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The Supreme Court reversed the judgment of the district court in favor of Wynn Las Vegas, LLC in its breach of contract action to collect $1 million in unpaid casino markers from Appellant, holding that the district court erred when it precluded Appellant from testifying at trial by video conference from Italy and excluded evidence of his intoxication. The Supreme Court remanded this case for a new trial, holding (1) the district court abused its discretion under the Nevada Supreme Court Rules Part IX-B(B) when it summarily denied Appellant’s request to testify at trial via video conference and an interpreter; and (2) the district court abused its discretion when it applied an incorrect standard to exclude any evidence of intoxication. View "LaBarbera v. Wynn Las Vegas, LLC" on Justia Law

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The Supreme Court affirmed the judgment of the circuit partitioning one of two parcels of land Tom Blue and Jim Blue inherited as tenants in common, awarding Tom owelty, and denying Tom’s claims for improvements and restitution, holding that the circuit court did not err in its judgment. Upon the death of their father, Tom and Jim inherited two interests in real estate as tenants in common. Approximately ten years later, Jim commenced this action to partition one of the parcels. Tom counterclaimed for the value of purported improvements and for restitution for the time he spent caring for both properties. The Supreme Court affirmed the judgment of the circuit court, holding that the circuit court (1) did not err in denying Tom’s claims for unjust enrichment and quantum meruit; (2) did not abuse its discretion in controlling the presentation of evidence; and (3) did not clearly err or abuse its discretion in dividing certain land into equal quarter sections and ordering that Jim pay Tom $51,190 in owelty. View "Blue v. Blue" on Justia Law

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The Supreme Court affirmed the judgment of the trial court determining that Plaintiff, Walgreen Eastern Company, Inc., had established aggrievement under Conn. Gen. Stat. 12-117a by showing that the valuation of Plaintiff’s property by Defendant, the Town of West Hartford, was excessive. The Court further affirmed the trial court’s judgment determining the true and actual value of the subject property and concluding that the Town’s valuation of the subject property was not manifestly excessive under Conn. Gen. Stat. 12-119. After the Board of Assessment Appeals (Board) upheld the town assessor’s valuation, Plaintiff appealed to the superior court, which (1) found Plaintiff satisfied its burden of proving aggrievement; and (2) rendered judgment in favor of Plaintiff on its section 12-117a count and in favor of the Town on Plaintiff’s section 12-119 count. The Supreme Court affirmed, holding (1) the relief awarded by the trial court was sufficient because the court properly determined the true and actual value of Plaintiff’s property; and (2) the trial court properly determined that Plaintiff did not meet its burden to establish a claim under section 12-119. View "Walgreen Eastern Co. v. Town of West Hartford" on Justia Law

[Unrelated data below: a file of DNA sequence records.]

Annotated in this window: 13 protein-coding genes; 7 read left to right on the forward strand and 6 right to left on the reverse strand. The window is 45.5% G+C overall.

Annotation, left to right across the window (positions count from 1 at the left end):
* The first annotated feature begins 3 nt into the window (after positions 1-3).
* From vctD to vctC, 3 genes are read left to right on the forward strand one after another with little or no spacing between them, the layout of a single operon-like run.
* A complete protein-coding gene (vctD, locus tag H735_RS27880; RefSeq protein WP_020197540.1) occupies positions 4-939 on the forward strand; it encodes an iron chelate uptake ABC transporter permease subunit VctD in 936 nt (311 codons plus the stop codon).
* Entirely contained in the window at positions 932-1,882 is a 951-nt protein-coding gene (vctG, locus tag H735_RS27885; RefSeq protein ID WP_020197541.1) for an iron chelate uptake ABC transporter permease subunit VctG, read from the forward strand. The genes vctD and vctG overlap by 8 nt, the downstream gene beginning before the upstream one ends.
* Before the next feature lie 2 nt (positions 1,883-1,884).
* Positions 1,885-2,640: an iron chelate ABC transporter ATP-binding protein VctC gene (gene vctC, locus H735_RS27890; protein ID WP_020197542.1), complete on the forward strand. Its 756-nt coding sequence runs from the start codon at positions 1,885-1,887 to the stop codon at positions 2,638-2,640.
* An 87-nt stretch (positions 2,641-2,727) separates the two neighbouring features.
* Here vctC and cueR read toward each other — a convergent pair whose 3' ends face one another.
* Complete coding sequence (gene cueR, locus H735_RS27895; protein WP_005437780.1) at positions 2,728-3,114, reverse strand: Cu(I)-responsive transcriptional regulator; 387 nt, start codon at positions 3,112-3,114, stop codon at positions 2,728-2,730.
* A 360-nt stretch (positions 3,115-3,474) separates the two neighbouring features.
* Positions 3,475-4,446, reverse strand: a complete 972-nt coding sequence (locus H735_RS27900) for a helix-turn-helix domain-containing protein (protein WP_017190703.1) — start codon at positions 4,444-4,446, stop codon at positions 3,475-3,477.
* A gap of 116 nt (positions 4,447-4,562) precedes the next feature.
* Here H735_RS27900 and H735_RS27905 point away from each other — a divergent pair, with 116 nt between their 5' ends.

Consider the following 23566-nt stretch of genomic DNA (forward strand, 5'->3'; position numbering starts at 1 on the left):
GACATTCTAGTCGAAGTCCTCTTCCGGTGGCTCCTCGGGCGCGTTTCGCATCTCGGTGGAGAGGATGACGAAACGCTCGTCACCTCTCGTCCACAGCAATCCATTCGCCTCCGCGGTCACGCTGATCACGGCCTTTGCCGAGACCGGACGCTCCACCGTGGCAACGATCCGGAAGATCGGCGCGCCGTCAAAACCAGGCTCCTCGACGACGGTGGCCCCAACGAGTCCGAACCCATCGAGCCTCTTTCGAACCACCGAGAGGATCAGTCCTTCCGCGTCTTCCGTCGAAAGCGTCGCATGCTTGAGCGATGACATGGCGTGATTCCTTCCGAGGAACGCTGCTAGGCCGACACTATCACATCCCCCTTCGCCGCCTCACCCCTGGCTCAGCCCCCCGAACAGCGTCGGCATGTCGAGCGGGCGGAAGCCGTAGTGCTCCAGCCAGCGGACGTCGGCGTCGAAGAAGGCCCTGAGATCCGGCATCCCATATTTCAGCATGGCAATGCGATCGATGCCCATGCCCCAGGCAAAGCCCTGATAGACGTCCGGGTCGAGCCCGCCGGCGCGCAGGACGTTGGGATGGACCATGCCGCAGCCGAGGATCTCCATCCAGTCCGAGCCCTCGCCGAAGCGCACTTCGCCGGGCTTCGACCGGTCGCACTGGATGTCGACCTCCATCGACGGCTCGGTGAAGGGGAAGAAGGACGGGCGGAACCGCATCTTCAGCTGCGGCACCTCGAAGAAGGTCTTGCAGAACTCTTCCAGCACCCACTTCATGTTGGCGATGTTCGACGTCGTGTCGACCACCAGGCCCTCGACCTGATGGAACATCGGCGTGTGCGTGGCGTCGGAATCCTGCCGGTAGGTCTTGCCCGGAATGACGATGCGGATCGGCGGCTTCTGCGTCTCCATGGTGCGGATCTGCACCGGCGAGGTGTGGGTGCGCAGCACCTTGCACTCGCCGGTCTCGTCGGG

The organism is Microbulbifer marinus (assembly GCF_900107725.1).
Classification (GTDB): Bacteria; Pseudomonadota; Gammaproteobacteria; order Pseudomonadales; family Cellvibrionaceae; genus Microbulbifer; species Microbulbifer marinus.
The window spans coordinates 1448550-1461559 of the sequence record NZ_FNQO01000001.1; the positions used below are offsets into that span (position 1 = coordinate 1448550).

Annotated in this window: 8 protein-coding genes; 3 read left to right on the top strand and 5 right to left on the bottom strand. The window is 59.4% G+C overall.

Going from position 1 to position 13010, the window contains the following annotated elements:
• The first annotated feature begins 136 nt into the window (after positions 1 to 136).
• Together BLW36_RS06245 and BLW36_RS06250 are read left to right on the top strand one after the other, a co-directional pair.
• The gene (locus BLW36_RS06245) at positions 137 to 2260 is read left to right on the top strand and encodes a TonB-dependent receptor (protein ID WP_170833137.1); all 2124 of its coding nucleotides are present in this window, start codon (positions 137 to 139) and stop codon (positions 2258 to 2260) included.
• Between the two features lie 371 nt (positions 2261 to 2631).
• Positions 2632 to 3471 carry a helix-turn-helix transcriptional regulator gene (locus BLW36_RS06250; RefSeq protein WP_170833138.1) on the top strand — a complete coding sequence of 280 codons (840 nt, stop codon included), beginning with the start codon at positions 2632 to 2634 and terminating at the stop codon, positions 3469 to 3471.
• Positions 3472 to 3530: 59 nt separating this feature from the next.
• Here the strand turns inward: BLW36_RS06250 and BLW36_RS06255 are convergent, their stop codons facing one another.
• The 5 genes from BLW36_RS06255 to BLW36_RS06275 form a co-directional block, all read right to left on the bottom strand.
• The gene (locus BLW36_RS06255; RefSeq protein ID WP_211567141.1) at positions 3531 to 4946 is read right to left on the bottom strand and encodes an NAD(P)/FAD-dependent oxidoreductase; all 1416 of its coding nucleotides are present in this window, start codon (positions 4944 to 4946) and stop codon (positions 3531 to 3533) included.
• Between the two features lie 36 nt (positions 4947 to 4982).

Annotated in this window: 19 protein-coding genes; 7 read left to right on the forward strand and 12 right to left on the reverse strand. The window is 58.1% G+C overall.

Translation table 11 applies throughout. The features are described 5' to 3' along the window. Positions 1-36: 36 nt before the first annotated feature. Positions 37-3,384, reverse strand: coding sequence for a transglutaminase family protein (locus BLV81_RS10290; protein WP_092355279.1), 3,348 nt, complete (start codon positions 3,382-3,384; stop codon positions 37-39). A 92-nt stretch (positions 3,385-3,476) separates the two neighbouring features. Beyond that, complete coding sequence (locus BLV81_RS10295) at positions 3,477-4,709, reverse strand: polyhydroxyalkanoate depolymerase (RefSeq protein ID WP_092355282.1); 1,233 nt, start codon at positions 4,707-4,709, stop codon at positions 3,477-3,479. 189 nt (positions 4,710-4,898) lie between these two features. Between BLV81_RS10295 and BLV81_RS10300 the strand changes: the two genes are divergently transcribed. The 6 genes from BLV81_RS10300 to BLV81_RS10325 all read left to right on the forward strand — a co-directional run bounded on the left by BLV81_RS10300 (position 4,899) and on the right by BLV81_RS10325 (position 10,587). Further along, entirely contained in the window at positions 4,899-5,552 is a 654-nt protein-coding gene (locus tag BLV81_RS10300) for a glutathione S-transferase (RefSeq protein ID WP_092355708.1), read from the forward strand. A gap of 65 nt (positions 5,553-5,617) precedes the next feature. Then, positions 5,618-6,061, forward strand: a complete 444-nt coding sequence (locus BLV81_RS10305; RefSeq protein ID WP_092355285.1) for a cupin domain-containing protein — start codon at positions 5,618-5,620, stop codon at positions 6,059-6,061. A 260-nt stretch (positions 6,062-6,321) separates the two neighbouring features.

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Johnston Land Company, LLC, appeals from an order denying its petition to invalidate an alleged lien filed by attorney Sara Sorenson in the form of an affidavit regarding property in Grand Forks County, North Dakota. A dispute over excessive attorney fees led to this case. John Widdel, Jr., represented the trustees of the Donald G. Amundson Trust. In 2013 beneficiaries of the estate petitioned for court determination of attorney fees. The district court ordered Widdell to refund $95,000.00 in attorney fees. During litigation over the fees, Widdel's family's limited liability partnership, Bell Fire LLP, transferred property to a revocable living trust in the name of his wife. In a deposition related to the debt Widdel testified he had essentially no assets, lived rent-free in an apartment owned by the Widdel trust, and drove a car owned by his wife. The Widdel trust sought to sell the property at issue to Johnston, which had offices on the property. Beneficiaries of the Amundson trust filed suit in 2017 regarding other allegedly fraudulent transfers by Widdel to avoid paying the judgment. Ohnstad Twichell, P.C., and Sorenson represented the beneficiaries of Amundson's estate. The district court concluded Sorenson's affidavit was not a nonconsensual common-law lien under N.D.C.C. 35-01-02 because it "does not claim an interest in the subject property; it is merely a statement to the world, akin to a lis pendens, that the referenced property may be pursued to satisfy the Judgment." The district court did not rule on Johnston's additional issues, writing, "In the instant action, this Court has only been asked to make a determination whether the Affidavit of Sara K. Sorenson is a nonconsensual common-law lien, which it has done." The North Dakota Supreme Court affirmed as to the affidavit's nature, reversed as to remaining issues and remanded for additional proceedings. View "Johnston Land Company, LLC v. Sorenson" on Justia Law